After three congressional hearings on drug prices – and the tweetstorms surrounding them – we’ve heard our share of hot rhetoric. These statements won’t do anything to advance real solutions, however. This debate needs to center around solutions that will ensure Americans continue to have access to the medications they need. One idea that’s trending? The Trump administration plan to limit pharmacy benefit managers’ ability to divert drug manufacturer rebates from patients to their own pockets. Read on for insight into this proposal.
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Patrick O’Connor – Executive Director
Rosemarie Calabro Tully – Communications Director
TWEETS OF THE WEEK
- We need solutions, not hot rhetoric.
- How much do drugs save on doctor’s visits?
- Health insurers and PBMs are bigger than big tech.
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THE STORIES THAT DIDN’T GET ENOUGH ATTENTION
The Cost of Insurer-PBM Consolidation. A current-events trivia question: which companies will bring in more revenue in 2019 than the five leading technology companies? After watching several hearings on Capitol Hill, most Americans might answer drug companies, but the correct answer is health insurers and pharmacy benefit managers (PBMs). Read the full blog post here.
NYU Medical Professor: “Sick Patients Deserve The Rebates.” The U.S. House Ways and Means Committee held a hearing Tuesday on drug pricing at which the subject of pharmacy benefit managers (PBMs) came up. In a column that appeared the day after the hearing, Dr. Marc Siegel, also addressed PBMs, arguing his patients, not these middlemen, “deserve the rebates.” Read the full blog post here.
In case you missed them, here are some other recent posts on the APMI blog:
- Insurers, Hospitals & The Price of Drugs
- What You Won’t Hear In A Half Minute Ad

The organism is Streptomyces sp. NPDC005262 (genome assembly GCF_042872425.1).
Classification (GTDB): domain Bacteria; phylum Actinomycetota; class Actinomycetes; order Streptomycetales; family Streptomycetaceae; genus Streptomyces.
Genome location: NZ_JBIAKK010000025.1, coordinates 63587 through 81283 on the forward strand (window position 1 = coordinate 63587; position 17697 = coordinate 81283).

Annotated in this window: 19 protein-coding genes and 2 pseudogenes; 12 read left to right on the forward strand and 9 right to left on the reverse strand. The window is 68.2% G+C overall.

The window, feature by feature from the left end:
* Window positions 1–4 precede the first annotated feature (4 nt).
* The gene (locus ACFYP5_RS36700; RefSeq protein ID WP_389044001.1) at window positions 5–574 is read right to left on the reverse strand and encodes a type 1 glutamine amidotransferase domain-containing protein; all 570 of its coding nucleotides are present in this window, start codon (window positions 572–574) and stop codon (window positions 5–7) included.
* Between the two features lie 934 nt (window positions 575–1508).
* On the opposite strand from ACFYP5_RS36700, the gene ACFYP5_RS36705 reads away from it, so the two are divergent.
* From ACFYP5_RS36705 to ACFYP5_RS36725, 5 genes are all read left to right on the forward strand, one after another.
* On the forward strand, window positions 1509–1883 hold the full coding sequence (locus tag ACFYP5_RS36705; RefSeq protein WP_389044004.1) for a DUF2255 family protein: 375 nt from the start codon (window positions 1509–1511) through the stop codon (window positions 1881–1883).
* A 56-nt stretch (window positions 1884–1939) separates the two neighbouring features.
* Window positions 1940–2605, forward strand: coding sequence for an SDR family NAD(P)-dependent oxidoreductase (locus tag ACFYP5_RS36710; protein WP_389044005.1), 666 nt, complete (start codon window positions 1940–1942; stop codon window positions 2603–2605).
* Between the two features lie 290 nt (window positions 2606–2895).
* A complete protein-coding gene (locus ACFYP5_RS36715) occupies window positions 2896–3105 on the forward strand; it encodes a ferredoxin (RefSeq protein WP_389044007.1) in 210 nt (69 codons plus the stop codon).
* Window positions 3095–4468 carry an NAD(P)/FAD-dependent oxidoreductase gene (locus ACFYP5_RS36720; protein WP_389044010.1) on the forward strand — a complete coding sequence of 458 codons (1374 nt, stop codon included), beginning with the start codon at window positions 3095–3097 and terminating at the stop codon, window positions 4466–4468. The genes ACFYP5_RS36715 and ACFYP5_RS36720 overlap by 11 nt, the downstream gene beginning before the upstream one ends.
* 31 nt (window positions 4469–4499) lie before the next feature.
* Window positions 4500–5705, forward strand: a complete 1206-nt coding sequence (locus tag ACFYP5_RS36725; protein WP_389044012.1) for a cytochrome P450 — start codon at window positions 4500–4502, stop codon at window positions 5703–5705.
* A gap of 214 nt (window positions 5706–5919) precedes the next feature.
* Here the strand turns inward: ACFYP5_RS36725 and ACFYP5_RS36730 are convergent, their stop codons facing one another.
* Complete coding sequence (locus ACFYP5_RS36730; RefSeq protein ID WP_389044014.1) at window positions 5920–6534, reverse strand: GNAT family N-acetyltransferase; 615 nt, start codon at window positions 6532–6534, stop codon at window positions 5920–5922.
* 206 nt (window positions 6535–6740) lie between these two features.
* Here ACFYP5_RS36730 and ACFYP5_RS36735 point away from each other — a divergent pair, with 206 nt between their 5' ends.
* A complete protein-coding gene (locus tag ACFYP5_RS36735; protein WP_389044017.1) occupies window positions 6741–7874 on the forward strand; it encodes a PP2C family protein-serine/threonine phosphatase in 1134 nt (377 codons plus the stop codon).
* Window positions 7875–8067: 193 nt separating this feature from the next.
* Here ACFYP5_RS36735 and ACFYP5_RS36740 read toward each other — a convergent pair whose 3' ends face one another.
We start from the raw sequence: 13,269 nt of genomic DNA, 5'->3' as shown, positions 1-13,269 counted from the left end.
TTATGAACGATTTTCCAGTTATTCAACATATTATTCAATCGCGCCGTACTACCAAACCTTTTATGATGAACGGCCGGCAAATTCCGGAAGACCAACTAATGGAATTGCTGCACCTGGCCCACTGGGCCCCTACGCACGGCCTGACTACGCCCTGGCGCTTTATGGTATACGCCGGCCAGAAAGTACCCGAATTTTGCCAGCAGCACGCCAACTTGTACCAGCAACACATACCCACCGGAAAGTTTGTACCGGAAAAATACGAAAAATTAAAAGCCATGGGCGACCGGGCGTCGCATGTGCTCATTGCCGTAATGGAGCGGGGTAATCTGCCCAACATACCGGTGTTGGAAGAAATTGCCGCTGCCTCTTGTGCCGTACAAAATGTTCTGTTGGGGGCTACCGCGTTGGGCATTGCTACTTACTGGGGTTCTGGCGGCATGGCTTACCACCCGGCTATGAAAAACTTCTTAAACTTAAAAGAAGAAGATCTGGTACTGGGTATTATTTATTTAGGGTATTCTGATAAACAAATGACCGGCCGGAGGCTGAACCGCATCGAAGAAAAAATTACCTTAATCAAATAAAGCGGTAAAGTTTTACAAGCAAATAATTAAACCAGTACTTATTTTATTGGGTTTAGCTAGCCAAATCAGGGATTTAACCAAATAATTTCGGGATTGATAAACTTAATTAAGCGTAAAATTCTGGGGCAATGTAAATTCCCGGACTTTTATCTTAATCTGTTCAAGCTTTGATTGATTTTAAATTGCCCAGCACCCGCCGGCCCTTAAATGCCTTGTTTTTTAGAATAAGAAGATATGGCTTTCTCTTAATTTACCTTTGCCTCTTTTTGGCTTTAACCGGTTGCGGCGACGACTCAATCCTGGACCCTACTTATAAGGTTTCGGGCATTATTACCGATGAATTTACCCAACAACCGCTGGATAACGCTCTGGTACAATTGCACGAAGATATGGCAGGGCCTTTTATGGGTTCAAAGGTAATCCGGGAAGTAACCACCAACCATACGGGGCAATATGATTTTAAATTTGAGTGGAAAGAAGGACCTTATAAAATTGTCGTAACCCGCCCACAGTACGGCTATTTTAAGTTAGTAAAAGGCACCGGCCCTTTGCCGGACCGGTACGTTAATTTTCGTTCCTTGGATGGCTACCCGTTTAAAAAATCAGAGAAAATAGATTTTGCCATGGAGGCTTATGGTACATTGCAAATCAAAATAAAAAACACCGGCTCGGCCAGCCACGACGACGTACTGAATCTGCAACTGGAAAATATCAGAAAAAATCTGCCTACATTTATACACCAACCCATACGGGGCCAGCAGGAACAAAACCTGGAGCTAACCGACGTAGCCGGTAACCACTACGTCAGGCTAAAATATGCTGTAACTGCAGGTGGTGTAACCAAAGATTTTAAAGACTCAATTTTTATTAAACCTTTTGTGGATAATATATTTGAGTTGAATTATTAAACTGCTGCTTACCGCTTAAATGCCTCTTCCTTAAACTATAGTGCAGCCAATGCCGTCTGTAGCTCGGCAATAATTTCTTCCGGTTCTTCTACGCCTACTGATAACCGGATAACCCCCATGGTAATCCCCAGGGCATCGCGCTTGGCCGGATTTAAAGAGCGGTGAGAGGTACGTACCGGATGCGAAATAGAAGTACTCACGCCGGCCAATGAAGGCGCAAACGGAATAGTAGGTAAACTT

WHAT WE’RE READING
Americans Get Access To Drugs Before Citizens In Other Countries. Writing in The Wall Street Journal, Hoover Institute Senior Fellow Dr. Scott Atlas acknowledges drug prices in the United States are higher than in other countries. What else is different? Americans get earlier access to lifesaving medications.
Why Do Americans Feel Like Drug Prices Are Rising? A Texas Pharmacist Explains. In an op-ed in the San Antonio Express-News independent pharmacist Jeff Carson says, “[M]y vantage point as a pharmacist … allows me to see why drug costs are rising: A handful of out-of-state companies known as pharmacy benefit managers, acting as middlemen between insurers and drug manufacturers, are driving up costs by manipulating the prescription drug market — a market they largely control.” In Roll Call, Bipartisan Policy Center Senior Vice President G. William Hoagland also takes a look at PBMs, as does antitrust lawyer David Balto over at Morning Consult.
Innovation Matters. According to Reuters, the combination of Merck’s cancer immunotherapy Keytruda and Pfizer’s Inlyta “cut the risk of death nearly in half for patients with the most common form of kidney cancer when compared with treatment with chemotherapy drug Sutent.”
Potential Treatment For Depression Passes Key Hurdle. As STAT News reported, an independent advisory committee convened by the FDA moved a new drug to treat depression one step closer to approval this week. If approved, the nasal spray developed by Johnson & Johnson is “the first major depression treatment approved in decades.”
Why Are Biotechs Booming? 2018 was a good year for biotech IPOs. Why? WBB Securities’ Steve Brozak explains: “Our healthcare system in the U.S. is predicated on innovation and groundbreaking stuff. At the end of the day, people bet on not the current value, but the potential value of success.” And there’s a lot of exciting research happening now, ChemistryWorld
QUOTATIONS OF THE WEEK
At least one freshman House member has suggested that the government should be able to claw back drug company revenues since the National Institutes for Health (NIH) is an “early investor.” While acknowledging the importance of the NIH’s early stage research, Forbes contributor John LaMattina explains:
“Unfortunately, many government officials believe that the crucial part in the development of a new medicine is the first step taken in basic science at a research institute like the NIH. Yes, that work is important. However, it is the equivalent of running the first mile of a 26.2 mile marathon. You still have 25.2 miles to go and each mile gets more difficult as you progress.”
Forbes contributor and Pacific Research Institute Senior Fellow Wayne Winegarden:
“In response to the problem of rising list prices for drugs, elected officials continue to propose counterproductive reforms. Whether it is importing drugs from Canada or indexing U.S. drug prices to the prices charged in other countries, these policies will make the current bad situation worse because they fail to understand the disincentives that are the root cause of the problem.”